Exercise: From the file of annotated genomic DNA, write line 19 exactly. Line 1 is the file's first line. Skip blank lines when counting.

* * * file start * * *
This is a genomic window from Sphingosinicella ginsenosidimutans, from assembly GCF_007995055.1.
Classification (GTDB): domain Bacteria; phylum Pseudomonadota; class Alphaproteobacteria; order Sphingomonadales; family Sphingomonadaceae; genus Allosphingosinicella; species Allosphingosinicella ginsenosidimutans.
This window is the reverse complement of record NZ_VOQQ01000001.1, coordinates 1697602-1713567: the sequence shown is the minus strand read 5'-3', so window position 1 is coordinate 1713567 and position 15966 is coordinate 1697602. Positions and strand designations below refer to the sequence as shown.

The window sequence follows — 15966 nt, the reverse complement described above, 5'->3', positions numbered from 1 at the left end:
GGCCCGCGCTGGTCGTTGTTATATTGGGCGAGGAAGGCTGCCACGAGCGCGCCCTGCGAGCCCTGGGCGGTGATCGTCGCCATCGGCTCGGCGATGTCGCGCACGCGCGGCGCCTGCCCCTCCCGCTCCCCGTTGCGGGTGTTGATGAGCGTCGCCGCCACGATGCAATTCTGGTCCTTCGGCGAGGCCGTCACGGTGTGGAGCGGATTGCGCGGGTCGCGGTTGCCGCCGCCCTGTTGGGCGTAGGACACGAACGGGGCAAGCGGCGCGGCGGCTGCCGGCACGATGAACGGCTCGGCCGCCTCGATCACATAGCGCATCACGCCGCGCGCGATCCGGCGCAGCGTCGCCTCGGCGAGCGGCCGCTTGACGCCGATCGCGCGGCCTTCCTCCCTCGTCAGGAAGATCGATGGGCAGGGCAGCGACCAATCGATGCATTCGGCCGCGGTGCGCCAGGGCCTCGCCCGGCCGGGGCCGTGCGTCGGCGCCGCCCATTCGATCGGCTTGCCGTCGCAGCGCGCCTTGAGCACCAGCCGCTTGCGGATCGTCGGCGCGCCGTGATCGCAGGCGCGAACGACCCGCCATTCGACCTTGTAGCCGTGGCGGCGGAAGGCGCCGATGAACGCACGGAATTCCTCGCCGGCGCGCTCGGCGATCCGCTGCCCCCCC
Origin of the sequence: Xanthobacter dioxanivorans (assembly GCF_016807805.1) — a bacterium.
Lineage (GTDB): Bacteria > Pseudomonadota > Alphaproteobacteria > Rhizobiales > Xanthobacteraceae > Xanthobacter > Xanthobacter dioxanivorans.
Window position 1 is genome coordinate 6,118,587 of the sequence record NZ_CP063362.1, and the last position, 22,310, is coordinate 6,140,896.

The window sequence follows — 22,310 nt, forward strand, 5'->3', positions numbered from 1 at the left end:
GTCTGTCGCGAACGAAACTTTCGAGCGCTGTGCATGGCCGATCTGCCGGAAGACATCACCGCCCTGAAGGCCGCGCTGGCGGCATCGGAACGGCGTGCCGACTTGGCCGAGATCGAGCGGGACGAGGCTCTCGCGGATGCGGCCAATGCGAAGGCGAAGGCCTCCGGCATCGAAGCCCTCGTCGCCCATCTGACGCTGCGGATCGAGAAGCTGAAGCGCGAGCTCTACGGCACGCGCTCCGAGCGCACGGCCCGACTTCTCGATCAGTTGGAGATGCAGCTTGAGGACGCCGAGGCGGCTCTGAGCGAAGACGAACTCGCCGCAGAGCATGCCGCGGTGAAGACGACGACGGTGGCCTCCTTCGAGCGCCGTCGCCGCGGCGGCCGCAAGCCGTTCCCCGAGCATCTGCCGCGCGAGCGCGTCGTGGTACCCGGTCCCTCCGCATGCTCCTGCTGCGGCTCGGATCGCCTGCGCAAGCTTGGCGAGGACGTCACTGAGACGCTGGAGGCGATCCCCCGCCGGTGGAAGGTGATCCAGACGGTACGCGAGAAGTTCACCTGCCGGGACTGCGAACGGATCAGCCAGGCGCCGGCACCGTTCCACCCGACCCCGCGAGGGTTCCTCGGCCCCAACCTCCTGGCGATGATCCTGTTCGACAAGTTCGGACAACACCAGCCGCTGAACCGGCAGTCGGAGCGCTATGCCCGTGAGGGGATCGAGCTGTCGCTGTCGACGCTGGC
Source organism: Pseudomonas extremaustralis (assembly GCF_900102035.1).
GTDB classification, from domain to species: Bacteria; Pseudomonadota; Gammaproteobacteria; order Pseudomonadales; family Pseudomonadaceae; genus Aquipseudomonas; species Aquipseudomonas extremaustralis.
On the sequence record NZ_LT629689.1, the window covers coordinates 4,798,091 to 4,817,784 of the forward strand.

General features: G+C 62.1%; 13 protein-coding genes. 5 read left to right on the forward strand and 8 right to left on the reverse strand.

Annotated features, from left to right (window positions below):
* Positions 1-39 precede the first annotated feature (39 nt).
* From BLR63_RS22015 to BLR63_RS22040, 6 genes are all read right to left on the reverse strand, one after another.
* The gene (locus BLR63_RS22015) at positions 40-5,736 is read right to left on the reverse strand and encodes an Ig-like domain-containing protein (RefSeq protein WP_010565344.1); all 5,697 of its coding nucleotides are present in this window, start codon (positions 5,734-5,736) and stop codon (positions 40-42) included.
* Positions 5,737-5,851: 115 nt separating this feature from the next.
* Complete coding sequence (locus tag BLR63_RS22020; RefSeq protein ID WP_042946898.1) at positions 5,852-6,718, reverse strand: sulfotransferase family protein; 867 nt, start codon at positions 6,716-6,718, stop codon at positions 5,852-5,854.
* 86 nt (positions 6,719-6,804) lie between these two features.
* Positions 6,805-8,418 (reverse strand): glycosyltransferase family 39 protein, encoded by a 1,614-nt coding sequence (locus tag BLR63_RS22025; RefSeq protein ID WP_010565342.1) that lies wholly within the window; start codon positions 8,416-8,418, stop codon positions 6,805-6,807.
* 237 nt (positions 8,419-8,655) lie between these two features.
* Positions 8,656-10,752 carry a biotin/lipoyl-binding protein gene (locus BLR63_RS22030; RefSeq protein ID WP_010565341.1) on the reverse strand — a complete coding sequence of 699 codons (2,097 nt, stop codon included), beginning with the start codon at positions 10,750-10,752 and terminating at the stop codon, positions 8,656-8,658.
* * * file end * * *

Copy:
* Positions 5,737-5,851: 115 nt separating this feature from the next.